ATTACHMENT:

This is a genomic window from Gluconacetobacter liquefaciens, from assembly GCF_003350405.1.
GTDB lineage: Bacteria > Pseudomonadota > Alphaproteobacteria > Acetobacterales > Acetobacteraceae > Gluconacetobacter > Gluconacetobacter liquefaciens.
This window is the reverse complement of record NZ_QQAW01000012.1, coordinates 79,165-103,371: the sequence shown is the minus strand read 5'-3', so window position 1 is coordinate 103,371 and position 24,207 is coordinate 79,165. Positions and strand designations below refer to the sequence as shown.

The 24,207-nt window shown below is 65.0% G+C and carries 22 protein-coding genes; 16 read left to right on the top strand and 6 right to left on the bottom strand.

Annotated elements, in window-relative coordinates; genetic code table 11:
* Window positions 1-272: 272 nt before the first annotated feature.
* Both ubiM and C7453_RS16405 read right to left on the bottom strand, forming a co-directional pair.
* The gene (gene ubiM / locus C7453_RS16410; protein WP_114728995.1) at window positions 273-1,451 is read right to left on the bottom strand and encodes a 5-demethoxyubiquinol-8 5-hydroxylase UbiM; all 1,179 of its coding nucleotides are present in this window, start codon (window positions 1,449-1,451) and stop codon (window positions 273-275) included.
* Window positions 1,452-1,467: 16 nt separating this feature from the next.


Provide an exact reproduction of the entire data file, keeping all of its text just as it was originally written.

This is a genomic window from Gluconacetobacter liquefaciens, from assembly GCF_003350405.1.
GTDB lineage: Bacteria > Pseudomonadota > Alphaproteobacteria > Acetobacterales > Acetobacteraceae > Gluconacetobacter > Gluconacetobacter liquefaciens.
This window is the reverse complement of record NZ_QQAW01000012.1, coordinates 79,165-103,371: the sequence shown is the minus strand read 5'-3', so window position 1 is coordinate 103,371 and position 24,207 is coordinate 79,165. Positions and strand designations below refer to the sequence as shown.

The 24,207-nt window shown below is 65.0% G+C and carries 22 protein-coding genes; 16 read left to right on the top strand and 6 right to left on the bottom strand.

Annotated elements, in window-relative coordinates; genetic code table 11:
* Window positions 1-272: 272 nt before the first annotated feature.
* Both ubiM and C7453_RS16405 read right to left on the bottom strand, forming a co-directional pair.
* The gene (gene ubiM / locus C7453_RS16410; protein WP_114728995.1) at window positions 273-1,451 is read right to left on the bottom strand and encodes a 5-demethoxyubiquinol-8 5-hydroxylase UbiM; all 1,179 of its coding nucleotides are present in this window, start codon (window positions 1,449-1,451) and stop codon (window positions 273-275) included.
* Window positions 1,452-1,467: 16 nt separating this feature from the next.